Low 1-Year Event Rates Seen After TAVR With Sapien 3

The Sapien 3 valve provides low rates of mortality and disabling stroke, sustained symptomatic improvement and consistent hemodynamic valve performance out to 1 year in high-risk and inoperable patients undergoing transcatheter aortic valve replacement (TAVR), according to updated results from the PARTNER II trial presented during a late-breaking trial session at TCT 2015.  

Howard C. HerrmannHoward C. Herrmann, MD, of the Hospital of the University of Pennsylvania, Philadelphia, Pa., reported on the 583 high-risk or inoperable patients (mean age 82 years; 42% women) who underwent TAVR with the Sapien 3 valve (Edwards Lifesciences) at 29 U.S. sites. At baseline, inoperable patients had a significantly lower median STS score (7.4 vs. 8.6; P = .002) and were more likely to have oxygen-dependent chronic obstructive pulmonary disease, hostile chest and frailty.

At 1 year, overall survival was 85.6%, with slightly better outcomes among high-risk vs. inoperable patients (87.3% vs. 82.3%; P = .14). Survival was also higher among patients who underwent transfemoral as opposed to transapical or transaortic procedures (87.7% vs. 74.7%; P = .0006).

The overall rate of disabling stroke (modified Rankin Scale score ≥ 2 as adjudicated by clinical events committee) was 2.4%, with no differences by access type or between high-risk and inoperable patients. There were no cases of structural valve deterioration or valve thrombosis, and 16.9% of patients required a new permanent pacemaker.

Symptomatic improvements seen at 30 days were sustained at 1 year. The percentage of patients with NYHA class III/IV symptoms declined from 90.1% at baseline to 7.7% at 1 year. Improvements in mean gradient and aortic valve area observed at 30 days were maintained through longer follow-up, as well.

The distribution of paravalvular regurgitation was similar at 30 days and 1 year. At the latter time point, regurgitation was mild in 29.1% and moderate in 2.7%, with no severe cases. Mild regurgitation at 30 days was not associated with poorer survival at 1 year, but patients with moderate regurgitation had a survival rate of just 61.9%. Herrmann noted, however, that only 16 patients were in the moderate group at 30 days.

TAVR ‘preferred’ in high-risk, inoperable patients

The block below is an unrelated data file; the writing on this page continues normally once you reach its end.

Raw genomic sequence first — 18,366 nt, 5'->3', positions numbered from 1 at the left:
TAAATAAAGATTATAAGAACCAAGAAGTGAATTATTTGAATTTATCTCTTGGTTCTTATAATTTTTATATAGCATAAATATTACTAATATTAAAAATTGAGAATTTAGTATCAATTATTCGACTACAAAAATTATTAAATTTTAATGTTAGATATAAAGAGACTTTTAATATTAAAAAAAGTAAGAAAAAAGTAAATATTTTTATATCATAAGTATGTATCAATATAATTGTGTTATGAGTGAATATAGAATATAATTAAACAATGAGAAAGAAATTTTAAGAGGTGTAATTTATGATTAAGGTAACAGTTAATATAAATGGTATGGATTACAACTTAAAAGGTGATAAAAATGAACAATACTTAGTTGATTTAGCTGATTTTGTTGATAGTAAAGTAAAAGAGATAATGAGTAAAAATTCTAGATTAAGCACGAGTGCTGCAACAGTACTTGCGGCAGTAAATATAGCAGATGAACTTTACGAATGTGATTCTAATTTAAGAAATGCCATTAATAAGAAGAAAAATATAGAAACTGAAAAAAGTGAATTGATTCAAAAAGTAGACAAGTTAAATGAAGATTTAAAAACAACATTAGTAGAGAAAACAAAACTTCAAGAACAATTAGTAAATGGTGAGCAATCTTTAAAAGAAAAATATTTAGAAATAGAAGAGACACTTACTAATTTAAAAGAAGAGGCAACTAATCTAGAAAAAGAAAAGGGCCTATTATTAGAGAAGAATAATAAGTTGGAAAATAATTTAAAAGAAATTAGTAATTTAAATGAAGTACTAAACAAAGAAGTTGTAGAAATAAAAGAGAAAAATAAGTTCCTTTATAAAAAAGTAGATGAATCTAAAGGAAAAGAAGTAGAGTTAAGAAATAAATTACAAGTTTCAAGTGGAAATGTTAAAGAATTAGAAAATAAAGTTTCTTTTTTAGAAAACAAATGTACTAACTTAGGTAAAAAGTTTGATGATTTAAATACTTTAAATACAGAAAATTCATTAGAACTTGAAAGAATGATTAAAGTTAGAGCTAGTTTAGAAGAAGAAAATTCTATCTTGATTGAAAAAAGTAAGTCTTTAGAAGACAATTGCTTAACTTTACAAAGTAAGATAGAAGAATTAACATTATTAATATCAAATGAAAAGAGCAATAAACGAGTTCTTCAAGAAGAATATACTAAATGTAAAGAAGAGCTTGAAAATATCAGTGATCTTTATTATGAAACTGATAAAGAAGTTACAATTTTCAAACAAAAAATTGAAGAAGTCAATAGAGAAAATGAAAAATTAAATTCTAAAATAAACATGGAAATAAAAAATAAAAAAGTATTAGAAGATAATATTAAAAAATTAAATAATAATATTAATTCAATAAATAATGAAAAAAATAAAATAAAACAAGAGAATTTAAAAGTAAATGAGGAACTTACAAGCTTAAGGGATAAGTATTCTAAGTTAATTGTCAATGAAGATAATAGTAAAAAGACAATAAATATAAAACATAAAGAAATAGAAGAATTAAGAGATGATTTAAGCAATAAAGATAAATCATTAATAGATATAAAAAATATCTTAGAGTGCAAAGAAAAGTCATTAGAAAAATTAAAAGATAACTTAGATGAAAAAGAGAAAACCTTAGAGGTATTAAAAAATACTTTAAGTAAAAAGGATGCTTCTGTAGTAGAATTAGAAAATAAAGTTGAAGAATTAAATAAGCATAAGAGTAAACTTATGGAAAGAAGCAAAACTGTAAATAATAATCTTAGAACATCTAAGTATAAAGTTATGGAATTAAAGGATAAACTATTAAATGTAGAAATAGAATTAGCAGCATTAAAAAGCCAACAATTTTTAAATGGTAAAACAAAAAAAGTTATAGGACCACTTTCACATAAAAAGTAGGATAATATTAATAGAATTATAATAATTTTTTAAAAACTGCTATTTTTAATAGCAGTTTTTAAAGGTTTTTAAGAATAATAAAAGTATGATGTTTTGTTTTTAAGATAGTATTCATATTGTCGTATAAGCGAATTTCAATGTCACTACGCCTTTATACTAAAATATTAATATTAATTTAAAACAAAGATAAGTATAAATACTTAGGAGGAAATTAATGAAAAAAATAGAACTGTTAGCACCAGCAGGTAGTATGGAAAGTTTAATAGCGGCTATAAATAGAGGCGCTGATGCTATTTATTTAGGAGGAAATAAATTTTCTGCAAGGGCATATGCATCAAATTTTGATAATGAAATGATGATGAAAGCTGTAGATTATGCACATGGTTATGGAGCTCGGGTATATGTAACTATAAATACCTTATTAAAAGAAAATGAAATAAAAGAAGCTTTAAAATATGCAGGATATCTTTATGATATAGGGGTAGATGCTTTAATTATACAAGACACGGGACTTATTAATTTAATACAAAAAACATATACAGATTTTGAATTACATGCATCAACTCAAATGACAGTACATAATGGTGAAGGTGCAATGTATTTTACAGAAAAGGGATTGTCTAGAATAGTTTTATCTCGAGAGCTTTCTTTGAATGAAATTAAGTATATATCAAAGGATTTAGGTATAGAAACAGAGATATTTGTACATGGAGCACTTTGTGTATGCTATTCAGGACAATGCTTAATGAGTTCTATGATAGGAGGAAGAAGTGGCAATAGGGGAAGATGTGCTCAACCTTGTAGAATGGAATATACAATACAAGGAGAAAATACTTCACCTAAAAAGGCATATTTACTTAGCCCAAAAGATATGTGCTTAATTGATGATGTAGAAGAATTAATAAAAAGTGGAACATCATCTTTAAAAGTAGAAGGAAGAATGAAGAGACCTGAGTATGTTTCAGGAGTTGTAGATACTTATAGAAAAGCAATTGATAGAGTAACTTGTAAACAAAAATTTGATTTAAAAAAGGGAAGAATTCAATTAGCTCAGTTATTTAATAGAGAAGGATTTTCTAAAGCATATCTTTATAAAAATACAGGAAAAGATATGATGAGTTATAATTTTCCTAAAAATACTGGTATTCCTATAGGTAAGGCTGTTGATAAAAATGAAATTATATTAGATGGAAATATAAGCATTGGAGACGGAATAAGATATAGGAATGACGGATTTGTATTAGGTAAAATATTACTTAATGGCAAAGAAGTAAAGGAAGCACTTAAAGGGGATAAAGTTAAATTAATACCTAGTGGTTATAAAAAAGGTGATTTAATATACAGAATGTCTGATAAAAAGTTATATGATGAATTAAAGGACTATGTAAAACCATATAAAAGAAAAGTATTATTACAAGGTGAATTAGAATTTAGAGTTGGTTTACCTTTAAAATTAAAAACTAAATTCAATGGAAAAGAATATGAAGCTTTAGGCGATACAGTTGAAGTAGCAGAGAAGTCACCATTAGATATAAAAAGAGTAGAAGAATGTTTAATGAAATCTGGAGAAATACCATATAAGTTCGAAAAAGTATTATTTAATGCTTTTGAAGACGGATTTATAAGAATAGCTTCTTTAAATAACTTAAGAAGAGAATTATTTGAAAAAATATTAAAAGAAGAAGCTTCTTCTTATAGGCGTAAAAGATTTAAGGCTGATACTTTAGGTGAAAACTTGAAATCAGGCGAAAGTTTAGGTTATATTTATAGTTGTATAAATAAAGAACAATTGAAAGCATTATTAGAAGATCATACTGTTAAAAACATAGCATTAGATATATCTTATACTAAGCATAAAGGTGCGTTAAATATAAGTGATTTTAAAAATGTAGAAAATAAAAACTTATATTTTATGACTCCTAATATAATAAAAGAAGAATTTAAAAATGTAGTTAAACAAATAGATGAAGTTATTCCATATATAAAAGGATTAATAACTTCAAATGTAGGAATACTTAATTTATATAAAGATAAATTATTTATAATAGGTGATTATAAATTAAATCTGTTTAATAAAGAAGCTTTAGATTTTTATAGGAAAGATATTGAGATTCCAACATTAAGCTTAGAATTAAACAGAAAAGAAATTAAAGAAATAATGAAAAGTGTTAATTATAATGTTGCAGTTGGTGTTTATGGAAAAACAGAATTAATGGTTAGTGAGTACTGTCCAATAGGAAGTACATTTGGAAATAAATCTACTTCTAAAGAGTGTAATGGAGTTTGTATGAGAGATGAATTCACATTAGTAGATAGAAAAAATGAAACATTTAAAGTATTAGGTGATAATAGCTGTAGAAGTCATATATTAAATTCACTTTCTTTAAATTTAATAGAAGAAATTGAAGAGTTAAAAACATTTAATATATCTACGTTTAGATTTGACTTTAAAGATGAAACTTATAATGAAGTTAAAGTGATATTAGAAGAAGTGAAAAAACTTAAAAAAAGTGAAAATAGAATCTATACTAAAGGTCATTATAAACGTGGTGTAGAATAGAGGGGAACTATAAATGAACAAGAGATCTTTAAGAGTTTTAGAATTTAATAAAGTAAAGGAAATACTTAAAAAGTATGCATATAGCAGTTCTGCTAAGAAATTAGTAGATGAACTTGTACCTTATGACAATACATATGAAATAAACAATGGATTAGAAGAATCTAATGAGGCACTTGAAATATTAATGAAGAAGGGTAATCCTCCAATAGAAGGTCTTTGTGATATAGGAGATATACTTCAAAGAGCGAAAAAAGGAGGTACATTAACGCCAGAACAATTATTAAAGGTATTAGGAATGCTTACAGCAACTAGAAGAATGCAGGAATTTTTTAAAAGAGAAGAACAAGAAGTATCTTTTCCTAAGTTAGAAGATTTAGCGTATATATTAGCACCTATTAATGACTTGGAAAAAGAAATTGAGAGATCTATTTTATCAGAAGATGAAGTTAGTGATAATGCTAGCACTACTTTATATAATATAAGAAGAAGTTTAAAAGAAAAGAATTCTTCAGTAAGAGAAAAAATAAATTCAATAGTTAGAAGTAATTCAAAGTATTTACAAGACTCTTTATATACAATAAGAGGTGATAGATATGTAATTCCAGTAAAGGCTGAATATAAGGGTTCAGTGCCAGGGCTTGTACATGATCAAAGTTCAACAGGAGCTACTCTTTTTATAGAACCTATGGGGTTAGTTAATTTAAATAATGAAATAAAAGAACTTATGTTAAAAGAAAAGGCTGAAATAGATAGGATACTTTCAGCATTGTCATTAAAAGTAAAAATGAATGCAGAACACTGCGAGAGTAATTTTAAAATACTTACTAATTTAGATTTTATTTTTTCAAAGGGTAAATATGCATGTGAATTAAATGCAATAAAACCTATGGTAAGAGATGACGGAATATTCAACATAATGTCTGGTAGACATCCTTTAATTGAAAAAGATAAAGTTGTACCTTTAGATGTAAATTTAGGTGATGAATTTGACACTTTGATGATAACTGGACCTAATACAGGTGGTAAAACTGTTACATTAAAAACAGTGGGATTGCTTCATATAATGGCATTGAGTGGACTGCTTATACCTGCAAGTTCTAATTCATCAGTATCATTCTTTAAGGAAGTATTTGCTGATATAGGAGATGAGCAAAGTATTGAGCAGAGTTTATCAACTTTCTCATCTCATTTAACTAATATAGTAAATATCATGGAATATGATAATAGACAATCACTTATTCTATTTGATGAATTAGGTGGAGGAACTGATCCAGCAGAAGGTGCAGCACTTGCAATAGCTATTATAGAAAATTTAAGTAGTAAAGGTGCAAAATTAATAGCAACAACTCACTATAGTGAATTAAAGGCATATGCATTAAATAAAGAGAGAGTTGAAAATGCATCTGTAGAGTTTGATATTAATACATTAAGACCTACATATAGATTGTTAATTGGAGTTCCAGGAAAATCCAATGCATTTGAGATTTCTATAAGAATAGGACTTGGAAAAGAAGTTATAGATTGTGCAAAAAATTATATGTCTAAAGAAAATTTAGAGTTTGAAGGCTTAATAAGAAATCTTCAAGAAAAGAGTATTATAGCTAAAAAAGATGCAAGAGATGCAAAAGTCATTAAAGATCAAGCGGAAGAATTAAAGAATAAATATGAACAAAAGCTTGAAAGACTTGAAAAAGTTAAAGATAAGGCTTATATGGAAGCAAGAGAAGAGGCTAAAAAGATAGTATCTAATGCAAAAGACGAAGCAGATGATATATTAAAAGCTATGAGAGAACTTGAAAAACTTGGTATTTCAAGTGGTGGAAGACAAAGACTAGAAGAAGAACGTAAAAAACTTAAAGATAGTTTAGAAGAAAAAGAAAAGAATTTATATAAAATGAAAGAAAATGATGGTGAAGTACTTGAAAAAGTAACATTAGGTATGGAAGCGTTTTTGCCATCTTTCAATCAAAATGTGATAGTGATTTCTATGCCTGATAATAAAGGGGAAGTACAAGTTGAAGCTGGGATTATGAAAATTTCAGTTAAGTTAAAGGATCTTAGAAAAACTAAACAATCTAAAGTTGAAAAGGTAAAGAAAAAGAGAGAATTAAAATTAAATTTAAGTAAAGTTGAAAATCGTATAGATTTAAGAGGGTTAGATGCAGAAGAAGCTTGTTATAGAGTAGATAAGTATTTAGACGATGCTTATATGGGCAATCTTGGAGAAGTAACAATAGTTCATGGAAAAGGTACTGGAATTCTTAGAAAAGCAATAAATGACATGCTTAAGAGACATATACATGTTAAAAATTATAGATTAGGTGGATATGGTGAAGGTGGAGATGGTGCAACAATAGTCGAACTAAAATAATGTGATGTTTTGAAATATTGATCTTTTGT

“We believe that the combination of the new design features of Sapien 3, procedural improvements, operator experience and improved patient selection have all contributed to a low rate of important adverse events, including stroke, and a high rate of 1-year survival in these high-risk and inoperable patients,” Herrmann concluded. The results “support the use of TAVR as the preferred therapy in high-risk and inoperable patients with aortic stenosis.”

Herrmann pointed out that there has been about a 50% relative reduction in 1-year mortality when comparing the current results with those from the PARTNER I trial.

The results are reassuring, Jeffrey J. Popma, MD, of Beth Israel Deaconess Medical Center, Boston, Mass., said at a press conference. But, he added, it is difficult to interpret the reduction in mortality over time because much of the improvement is related to better patient selection.

Popma agreed, though, that these data add to the evidence supporting TAVR as the preferred therapy in high-risk and inoperable patients with aortic stenosis. “We’ll be gaining incremental information, and the confidence with our statements about preferred therapy just become stronger as we get data like this,” he said.

Popma added that the low rate of disabling strokes was reassuring, but he said that more subtle neurocognitive changes have probably been missed, highlighting the importance of deciding how to handle diffusion-weight MRI findings. “At the end of the day, I think as we search for strokes we’ll find that [there are] probably some more neurologic implications to this.”


  • Herrmann reports receiving grant/research support from Abbott Vascular, Boston Scientific Corporation, CardioKinetix, Edwards Lifesciences, Gore, Medtronic, MitraSpan, Siemens and St. Jude Medical, receiving honoraria from Edwards Lifesciences and holding equity in Micro Interventional Devices. 
  • Popma reports relationships with Abbott Vascular, Boston Scientific Corporation, Cook Medical, Direct Flow Medical and Medtronic. 


Todd Neale is the Associate News Editor for TCTMD and a Senior Medical Journalist. He got his start in journalism at …

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